1 in 7 Experience Sleep Drunkenness, Study Suggests
One in seven people experience "sleep drunkenness," a new study suggests.
Researchers noted that sleep drunkenness disorder involves confusion or inappropriate behavior. People in this state could answer the phone instead of turning off their morning alarm. Sleep drunkenness, which is often triggered by forced awakening, often occurs during or following arousals from like through the first part of the night or in the morning.
Researchers said this is important because sleep drunkenness can sometimes cause violent behavior during sleep or memory loss.
"These episodes of waking up confused have received considerably less attention than sleepwalking even though the consequences can be just as serious," researcher Maurice M. Ohayon, MD, DSc, PhD, with Stanford University School of Medicine in Palo Alto, CA, said in a news release.
The latest study involved 19,136 people aged 18 and older from the general US population were interviewed about their sleep habits. Participants were also asked about whether they had felt any symptoms of the disorder as well as they're mental health and medication use.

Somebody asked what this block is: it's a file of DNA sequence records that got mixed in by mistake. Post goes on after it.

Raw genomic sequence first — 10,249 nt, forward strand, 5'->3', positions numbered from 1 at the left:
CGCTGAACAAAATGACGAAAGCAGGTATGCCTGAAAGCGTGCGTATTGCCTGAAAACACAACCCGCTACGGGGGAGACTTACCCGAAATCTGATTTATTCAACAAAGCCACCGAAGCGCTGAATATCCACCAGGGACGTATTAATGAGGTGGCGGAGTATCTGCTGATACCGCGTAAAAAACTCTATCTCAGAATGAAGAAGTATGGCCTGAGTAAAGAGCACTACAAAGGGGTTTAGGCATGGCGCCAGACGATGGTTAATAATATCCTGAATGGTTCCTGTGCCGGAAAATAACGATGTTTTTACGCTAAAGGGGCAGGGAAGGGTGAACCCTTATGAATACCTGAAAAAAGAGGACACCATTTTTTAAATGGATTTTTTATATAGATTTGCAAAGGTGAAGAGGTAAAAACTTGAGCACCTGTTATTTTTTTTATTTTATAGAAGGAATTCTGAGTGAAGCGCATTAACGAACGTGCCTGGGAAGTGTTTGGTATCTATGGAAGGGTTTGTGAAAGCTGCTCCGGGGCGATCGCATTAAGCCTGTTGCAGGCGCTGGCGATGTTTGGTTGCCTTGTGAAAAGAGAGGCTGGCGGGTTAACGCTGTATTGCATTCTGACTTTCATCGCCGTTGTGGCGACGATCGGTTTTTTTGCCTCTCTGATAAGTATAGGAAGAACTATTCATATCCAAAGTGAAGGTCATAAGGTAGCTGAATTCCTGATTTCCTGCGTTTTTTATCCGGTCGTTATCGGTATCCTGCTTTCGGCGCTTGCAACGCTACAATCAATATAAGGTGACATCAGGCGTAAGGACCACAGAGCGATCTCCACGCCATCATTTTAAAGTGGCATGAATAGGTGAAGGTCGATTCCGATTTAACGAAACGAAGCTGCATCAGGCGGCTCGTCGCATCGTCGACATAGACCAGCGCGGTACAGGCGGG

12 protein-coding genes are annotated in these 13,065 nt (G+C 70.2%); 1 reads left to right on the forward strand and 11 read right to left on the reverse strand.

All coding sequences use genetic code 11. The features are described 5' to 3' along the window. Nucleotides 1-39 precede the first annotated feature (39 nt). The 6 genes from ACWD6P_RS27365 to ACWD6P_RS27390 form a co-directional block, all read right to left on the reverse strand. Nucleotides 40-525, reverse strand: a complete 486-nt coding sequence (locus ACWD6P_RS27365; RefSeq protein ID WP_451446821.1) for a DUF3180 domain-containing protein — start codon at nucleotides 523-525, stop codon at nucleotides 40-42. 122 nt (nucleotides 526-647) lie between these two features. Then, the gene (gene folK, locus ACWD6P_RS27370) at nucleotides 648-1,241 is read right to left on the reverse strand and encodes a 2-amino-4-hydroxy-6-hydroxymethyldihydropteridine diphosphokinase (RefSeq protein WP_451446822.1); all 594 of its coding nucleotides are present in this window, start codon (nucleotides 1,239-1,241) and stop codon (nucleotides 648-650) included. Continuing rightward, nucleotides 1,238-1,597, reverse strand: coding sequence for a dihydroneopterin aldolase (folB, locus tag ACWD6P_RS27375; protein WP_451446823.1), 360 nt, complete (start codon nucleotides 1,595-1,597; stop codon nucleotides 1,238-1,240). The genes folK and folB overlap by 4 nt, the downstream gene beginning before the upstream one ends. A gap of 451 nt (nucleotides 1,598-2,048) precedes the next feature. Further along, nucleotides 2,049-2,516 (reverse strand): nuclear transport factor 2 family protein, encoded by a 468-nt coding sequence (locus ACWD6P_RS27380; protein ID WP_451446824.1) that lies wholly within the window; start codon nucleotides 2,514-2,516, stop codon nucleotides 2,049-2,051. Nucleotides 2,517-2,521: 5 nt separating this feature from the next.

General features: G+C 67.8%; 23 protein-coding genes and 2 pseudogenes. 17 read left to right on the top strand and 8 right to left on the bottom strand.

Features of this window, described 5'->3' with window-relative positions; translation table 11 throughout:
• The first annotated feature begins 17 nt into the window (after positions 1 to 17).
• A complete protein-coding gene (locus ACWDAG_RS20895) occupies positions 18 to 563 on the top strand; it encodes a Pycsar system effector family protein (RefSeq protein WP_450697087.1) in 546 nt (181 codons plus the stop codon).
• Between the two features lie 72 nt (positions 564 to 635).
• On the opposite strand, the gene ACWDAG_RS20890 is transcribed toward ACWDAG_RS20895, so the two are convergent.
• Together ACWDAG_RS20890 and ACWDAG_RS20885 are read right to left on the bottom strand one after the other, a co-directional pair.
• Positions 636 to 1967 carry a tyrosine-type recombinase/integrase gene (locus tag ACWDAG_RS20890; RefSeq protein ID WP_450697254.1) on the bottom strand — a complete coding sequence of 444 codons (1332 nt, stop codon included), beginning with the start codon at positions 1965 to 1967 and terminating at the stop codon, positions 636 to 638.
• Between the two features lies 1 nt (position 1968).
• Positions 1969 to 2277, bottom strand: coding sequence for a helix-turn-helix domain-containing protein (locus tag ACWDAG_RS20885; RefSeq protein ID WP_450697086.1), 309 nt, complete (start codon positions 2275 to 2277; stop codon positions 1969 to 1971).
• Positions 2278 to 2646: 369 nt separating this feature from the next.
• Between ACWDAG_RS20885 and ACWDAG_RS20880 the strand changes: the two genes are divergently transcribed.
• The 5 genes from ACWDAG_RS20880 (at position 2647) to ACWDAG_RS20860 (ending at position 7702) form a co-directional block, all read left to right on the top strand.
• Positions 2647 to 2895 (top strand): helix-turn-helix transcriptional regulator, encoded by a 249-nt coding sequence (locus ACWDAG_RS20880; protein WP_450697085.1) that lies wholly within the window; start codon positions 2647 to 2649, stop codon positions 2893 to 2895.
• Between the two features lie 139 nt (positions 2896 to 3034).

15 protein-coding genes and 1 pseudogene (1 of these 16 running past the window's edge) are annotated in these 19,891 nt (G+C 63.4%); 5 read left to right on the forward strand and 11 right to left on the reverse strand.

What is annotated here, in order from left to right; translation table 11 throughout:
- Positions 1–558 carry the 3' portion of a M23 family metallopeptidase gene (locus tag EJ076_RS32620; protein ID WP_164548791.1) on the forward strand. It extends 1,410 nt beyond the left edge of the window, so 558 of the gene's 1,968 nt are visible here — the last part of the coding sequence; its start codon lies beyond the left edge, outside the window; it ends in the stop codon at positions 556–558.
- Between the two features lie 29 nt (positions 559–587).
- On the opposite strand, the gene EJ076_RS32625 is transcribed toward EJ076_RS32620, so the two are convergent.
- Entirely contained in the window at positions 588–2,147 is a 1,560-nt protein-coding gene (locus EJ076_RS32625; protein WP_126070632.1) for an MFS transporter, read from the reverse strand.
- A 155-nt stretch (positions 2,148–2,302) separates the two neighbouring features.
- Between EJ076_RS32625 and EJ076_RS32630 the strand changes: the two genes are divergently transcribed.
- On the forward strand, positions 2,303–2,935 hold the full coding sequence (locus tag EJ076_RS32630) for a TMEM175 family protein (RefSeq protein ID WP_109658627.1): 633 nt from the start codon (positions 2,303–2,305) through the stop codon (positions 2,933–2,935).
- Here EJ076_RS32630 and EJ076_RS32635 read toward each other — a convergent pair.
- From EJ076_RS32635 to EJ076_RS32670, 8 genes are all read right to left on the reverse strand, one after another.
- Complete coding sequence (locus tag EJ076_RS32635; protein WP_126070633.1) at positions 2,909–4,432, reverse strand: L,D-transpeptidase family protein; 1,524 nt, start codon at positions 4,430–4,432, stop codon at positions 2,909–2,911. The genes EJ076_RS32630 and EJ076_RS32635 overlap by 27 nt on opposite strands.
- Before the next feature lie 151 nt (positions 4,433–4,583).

The study revealed that 15 percent of participant had experienced an episode of sleep drunkenness in the last year.
Researchers found that 84 percent of people with sleep drunkenness had a sleep disorder or were taking psychotropic drugs such as antidepressants.
"These episodes of confused awakening have not gotten much attention, but given that they occur at a high rate in the general population, more research should be done on when they occur and whether they can be treated," said Ohayon. "People with sleep disorders or mental health issues should also be aware that they may be at greater risk of these episodes."
The study is published in the journal Neurology, the medical journal of the American Academy of Neurology.